Family Complexity and Child Well-Being: A Descriptive Portrait from the New ECLS-K Cohort
Laura L. Freeman, Rice University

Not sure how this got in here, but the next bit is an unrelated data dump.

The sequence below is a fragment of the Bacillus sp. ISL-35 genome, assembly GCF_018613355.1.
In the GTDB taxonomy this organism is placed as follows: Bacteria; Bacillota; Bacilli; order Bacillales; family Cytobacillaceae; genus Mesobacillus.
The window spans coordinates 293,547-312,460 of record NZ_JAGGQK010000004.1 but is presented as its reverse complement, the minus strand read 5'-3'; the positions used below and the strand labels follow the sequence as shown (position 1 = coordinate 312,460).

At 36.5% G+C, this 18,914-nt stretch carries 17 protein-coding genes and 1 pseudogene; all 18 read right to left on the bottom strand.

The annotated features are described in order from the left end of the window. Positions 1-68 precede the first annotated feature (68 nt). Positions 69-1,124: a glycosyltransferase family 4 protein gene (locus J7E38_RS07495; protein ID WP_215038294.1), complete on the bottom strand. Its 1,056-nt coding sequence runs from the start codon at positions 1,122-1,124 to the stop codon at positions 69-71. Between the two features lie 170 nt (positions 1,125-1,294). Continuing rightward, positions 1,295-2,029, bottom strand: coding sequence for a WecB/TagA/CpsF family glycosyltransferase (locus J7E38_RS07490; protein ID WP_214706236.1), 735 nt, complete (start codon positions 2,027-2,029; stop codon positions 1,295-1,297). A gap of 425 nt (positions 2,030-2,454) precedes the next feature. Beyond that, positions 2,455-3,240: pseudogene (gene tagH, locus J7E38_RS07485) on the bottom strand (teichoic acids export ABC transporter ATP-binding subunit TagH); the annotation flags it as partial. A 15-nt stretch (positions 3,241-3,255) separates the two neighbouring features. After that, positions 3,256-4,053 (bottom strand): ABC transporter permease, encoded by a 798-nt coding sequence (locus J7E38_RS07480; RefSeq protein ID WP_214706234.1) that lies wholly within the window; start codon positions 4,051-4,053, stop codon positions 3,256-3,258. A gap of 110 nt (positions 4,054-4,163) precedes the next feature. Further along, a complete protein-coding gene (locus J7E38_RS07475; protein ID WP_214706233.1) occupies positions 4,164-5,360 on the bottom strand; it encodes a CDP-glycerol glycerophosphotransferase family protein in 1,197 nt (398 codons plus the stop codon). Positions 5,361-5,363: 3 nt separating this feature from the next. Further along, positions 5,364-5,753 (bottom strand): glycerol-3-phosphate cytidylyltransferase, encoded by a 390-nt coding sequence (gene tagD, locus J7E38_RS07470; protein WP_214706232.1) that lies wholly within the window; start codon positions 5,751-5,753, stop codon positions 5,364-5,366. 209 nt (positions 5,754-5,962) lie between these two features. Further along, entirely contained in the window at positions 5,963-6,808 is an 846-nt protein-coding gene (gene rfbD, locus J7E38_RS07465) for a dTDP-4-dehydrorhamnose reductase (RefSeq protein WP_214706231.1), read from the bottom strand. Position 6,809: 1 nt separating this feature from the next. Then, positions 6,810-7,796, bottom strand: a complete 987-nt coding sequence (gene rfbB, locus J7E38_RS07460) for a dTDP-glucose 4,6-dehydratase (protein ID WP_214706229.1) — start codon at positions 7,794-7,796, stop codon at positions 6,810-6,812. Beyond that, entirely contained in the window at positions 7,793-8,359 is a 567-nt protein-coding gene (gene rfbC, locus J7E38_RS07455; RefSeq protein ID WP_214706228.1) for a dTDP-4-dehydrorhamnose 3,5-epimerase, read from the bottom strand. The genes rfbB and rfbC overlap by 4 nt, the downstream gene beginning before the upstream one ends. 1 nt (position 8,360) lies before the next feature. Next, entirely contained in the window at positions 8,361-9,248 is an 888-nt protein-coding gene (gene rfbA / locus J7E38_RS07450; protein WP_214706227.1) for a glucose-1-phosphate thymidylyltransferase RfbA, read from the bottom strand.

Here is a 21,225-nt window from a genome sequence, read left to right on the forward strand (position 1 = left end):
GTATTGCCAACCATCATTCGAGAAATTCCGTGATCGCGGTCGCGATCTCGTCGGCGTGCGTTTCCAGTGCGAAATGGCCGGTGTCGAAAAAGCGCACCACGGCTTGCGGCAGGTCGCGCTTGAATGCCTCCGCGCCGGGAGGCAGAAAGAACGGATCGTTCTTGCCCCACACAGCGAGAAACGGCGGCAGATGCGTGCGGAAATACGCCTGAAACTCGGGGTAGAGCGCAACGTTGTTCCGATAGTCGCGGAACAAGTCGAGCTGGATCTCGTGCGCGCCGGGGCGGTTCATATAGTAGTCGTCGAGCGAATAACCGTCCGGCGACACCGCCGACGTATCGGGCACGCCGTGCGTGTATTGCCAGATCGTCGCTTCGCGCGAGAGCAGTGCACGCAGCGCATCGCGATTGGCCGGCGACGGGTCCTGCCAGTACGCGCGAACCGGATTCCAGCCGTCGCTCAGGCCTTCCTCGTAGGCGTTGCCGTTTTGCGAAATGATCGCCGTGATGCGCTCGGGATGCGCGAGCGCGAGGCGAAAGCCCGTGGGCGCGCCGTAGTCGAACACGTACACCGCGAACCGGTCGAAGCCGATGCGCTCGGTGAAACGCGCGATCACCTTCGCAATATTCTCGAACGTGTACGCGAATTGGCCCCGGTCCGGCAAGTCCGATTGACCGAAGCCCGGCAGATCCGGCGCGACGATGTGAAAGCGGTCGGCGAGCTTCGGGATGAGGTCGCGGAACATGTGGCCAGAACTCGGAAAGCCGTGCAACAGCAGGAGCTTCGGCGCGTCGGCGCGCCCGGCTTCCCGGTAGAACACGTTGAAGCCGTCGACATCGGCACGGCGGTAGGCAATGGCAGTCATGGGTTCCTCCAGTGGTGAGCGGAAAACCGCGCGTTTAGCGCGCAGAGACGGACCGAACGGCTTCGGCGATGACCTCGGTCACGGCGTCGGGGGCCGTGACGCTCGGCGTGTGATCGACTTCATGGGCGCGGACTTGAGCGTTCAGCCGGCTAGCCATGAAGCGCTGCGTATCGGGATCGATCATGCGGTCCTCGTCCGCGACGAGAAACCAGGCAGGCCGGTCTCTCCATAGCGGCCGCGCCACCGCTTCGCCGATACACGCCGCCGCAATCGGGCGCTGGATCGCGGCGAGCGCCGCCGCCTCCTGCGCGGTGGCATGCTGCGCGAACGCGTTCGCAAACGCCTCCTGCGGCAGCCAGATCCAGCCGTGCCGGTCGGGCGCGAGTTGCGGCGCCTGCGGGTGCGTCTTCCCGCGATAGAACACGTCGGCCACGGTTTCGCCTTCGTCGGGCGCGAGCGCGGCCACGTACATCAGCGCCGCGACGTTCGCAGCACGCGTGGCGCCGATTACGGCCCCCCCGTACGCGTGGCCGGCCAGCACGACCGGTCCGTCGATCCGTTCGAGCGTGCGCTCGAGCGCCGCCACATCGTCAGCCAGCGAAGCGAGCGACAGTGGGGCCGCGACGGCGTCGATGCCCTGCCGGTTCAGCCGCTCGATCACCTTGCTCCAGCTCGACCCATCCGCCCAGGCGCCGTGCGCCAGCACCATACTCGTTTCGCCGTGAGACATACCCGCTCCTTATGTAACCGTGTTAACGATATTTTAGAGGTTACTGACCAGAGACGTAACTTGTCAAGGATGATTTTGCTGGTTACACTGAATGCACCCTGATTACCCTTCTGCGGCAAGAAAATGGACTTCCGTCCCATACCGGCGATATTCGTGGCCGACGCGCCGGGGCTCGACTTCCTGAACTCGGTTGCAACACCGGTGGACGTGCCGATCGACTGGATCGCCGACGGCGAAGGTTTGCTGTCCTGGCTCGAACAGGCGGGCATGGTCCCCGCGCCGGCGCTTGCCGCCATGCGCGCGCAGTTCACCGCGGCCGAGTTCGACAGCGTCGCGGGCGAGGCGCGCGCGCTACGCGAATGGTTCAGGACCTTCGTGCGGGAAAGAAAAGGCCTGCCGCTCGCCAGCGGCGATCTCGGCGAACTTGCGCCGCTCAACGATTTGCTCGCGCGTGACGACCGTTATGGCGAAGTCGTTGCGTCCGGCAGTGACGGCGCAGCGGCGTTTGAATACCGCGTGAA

Family complexity is on the rise in the U.S. as family formation patterns continue to diversify. One of the primary questions that has arisen in both political and scholarly spheres is how are children faring in these increasingly complex family structures? Secondly, if children’s outcomes differ across complex family types, are those differences due to differences in socioeconomic status, in family stability, or to family stress processes? Utilizing the newly-available 2010-2011 ECLS-K data (N = 13,330), we assess how children in traditional and complex family structures (cohabiting, single-parent, same-sex parent, and others) differ across an array of child wellbeing outcomes spanning achievement to behavior to health. Preliminary results show wide differences in wellbeing by family structure, and the full version of the paper will incorporate family instability, family stress processes, and socioeconomic status as potential explanatory mechanisms for those differences.